THE GUARDIAN  * 1/2  setting: USA.
(1999) Frank Zagarino, Bryan Genesse, Stellina Rusich, Dale Wilson, Robert C. Saunders, James Leard.....Ex-con security expert (Zagarino) is hired to protect a wealthy businessman (Wilson), while also investigating the inexplicable murder of his own mother. For what it is -- a low-budget suspense-drama (filmed on video, though they have enough money for decently choreographed fights and an exploding car) -- the scenes generally avoid being turgid, and the script, though not that good, isn't that bad either (with a decent twist toward the end). But the suspense-plot keeps getting side-tracked in favour of people sitting around, talking. It ultimately can't quite rise above its low-budget foundations of stagnant camera-work and uneven performances -- some are certainly competent enough, but Zagarino wasn't the best choice for lead. Not an embarrassment, perhaps, but not a success, either. sc: Bill Irwin. dir: Gerry Lively. 91 min.

LA GUERRE DES TUQUES * * *  setting: P.Q. (1984) Cedric Jourde, Julien Elie, Mariperre Arseneau-D'Amour, Doc Mink Vu, Luc Boucher.....During Christmas vacation, two groups of kids engage in a mock, elaborate war.  Funny, engaging, allegorical story that, though aimed at kids, should be enjoyable for adults as well.  First of producer Rock Demer's Tales For All children's series.  English title: The Dog Who Stopped the War.  sc: Danyele Patenaude, Roger Cantin, Andre Melancon. dir: Andre Melancon.


(2012-)  * *   Supinder Wraich ("Sandy Rai"), Dan Fox ("Trevor Shale"), with (series one) David Fox, Hrant Alianak, Rosemary Dunsmore, others, (series two) Arnaud Binard, Fabrizio Filippo, Alex Castillo-Smith, Scott Hylands, Christina Jol, Torren Sylvain, others.....Suspense about a couple of Toronto journalism students who uncover evidence of murder and an international conspiracy that ties into the real life Georgia Guidestones. The series has two distinct forms. The first series partly used the format of an electronic journal (where the characters address the camera) and initially the 2 to 5 minute instalments (totaling 34 episodes) would be e-mailed to subscribers in "real time". That is, if a few days passed for the characters between entries, then it would be a few days before the next episode was sent out. Subsequently it was re-presented on-line to be watched at the viewers' own pace and discretion. The second series -- given a new title Guidestones: Sunflower Noir (involving a search for a clue in a lost Van Gogh painting) -- was 18 instalments and now presented more like a conventional drama, dropping the video-diary format and the episodes running 8 or even 15 minutes long!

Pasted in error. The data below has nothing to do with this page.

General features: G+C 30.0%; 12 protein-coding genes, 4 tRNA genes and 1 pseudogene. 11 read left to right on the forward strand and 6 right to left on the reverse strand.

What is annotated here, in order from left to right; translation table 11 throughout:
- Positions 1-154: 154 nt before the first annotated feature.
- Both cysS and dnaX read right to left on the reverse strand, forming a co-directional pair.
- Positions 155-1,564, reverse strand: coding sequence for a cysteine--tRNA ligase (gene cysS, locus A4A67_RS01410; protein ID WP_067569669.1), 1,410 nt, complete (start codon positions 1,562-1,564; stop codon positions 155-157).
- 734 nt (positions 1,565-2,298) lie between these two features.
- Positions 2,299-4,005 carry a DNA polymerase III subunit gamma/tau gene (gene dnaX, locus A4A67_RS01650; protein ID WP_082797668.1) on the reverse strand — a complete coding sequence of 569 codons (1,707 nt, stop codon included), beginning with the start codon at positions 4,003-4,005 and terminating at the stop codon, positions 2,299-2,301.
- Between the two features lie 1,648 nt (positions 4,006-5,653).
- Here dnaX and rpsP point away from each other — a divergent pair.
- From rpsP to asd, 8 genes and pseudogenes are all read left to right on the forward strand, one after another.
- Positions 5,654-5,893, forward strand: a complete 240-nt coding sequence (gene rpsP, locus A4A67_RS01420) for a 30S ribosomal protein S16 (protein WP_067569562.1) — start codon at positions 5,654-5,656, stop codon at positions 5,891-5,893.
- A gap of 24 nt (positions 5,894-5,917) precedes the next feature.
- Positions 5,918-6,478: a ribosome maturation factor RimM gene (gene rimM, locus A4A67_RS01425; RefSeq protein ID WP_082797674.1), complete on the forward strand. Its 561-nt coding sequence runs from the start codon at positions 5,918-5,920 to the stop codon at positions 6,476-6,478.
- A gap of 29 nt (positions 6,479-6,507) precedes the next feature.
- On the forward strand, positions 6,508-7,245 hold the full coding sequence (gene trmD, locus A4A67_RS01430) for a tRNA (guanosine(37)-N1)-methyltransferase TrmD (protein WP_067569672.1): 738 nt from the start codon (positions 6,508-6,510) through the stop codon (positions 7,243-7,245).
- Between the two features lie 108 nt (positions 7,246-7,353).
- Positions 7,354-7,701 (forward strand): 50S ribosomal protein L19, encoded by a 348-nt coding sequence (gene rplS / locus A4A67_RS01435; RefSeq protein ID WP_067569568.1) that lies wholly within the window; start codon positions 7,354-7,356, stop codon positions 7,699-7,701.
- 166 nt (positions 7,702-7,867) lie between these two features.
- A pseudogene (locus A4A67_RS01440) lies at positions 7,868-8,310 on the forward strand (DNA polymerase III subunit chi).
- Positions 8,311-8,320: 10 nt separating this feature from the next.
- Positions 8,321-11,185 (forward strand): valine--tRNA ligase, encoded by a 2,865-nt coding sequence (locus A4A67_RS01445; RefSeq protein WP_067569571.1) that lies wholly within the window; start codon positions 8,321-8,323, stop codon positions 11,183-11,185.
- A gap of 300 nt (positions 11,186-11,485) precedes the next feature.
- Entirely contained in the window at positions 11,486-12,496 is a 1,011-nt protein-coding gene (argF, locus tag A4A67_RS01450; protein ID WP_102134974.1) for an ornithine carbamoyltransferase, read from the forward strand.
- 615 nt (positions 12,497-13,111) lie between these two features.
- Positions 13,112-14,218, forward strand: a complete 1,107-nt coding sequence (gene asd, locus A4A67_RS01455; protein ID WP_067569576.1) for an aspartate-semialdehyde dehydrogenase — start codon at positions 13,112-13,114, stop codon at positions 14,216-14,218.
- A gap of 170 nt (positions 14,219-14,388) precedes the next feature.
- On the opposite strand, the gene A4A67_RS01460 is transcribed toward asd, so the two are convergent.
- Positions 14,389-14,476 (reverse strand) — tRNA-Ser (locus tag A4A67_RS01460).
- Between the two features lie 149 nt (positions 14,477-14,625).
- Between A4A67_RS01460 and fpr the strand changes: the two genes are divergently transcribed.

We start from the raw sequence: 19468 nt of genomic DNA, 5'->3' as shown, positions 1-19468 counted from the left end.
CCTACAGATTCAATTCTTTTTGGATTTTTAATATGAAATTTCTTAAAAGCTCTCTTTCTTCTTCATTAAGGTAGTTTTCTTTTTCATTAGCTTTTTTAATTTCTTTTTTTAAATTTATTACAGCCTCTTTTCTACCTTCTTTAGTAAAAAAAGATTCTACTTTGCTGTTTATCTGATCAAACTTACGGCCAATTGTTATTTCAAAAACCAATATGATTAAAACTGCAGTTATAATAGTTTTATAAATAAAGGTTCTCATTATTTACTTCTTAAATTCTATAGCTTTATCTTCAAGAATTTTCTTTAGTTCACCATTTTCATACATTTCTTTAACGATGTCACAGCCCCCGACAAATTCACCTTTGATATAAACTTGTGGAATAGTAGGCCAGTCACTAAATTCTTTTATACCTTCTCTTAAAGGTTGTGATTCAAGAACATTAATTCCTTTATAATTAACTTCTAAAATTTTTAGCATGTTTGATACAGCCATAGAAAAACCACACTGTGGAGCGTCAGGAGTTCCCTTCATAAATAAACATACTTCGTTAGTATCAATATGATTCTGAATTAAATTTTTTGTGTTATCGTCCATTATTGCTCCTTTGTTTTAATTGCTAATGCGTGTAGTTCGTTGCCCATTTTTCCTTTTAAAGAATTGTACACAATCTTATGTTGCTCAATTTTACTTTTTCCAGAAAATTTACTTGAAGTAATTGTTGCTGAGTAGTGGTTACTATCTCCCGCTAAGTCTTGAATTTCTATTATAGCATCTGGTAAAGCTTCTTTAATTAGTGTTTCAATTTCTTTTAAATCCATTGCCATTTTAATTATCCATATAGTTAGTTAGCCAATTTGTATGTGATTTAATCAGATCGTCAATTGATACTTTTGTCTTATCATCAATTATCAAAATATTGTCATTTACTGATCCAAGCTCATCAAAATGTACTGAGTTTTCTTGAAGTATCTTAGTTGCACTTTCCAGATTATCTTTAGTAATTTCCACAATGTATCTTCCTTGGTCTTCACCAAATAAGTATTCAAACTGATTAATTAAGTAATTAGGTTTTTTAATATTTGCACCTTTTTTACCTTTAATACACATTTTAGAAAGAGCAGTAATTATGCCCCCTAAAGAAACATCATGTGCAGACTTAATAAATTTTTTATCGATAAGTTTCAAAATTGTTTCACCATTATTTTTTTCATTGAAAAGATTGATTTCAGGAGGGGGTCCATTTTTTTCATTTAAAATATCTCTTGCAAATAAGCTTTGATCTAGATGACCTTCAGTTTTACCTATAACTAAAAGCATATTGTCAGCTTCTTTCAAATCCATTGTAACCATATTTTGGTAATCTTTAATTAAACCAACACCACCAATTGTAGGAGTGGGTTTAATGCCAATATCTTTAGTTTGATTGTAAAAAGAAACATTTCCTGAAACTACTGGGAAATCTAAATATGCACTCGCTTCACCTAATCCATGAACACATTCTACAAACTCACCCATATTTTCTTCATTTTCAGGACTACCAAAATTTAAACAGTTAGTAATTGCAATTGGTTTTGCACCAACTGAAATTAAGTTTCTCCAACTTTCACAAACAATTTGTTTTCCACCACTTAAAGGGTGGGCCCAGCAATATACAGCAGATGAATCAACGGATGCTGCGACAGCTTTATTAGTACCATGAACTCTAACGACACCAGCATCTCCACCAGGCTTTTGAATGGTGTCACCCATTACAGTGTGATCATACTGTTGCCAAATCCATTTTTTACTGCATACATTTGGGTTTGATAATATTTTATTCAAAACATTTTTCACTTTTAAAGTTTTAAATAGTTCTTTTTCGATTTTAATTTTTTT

This series won a number of awards in webseries categories and it's glossy looking, with scenes shot in Canada, the U.S., India and Europe. And Fox and beautiful Wraich are engaging enough (though since Wraich is supposed to be from India, shouldn't she have a non-Canadian accent?) But like a lot of webseries, the format itself (for the first season) is a problem -- the short instalments not really allowing time to develop the characters or the plot, too busy barrelling ahead to the next sequence. The initial e-mail presentation might have added to the mood but any current viewer is going to be watching it in a more conventional presentation. And it fails to generate that creepy "found footage" convincingly pseudo-documentary feel it was perhaps aiming for (throwing in edits and jump cuts even when a lone person making a video blog!) To be honest, it can have a bit of a student film vibe to it, as if the actors (or more likely the director) weren't entirely sure what to do in some scenes. The second season -- Sunflower Noir -- now presenting itself as a more mainstream thriller, wasn't really any better, maybe even emphasizing the problems of budget and inexperience (still retaining a student film vibe) with too many scenes than can feel as if no one's quite sure what they're supposed to be doing in them (despite the cast including pros like Scott Hylands and Fab Filippo). The problem is the characters don't really have much in the way of character for the actors to develop and explore -- and now that instalments are 10-15 minutes long, it becomes more obvious the personalities need to bolster the thin, loose-logic of the movie serial-like plot.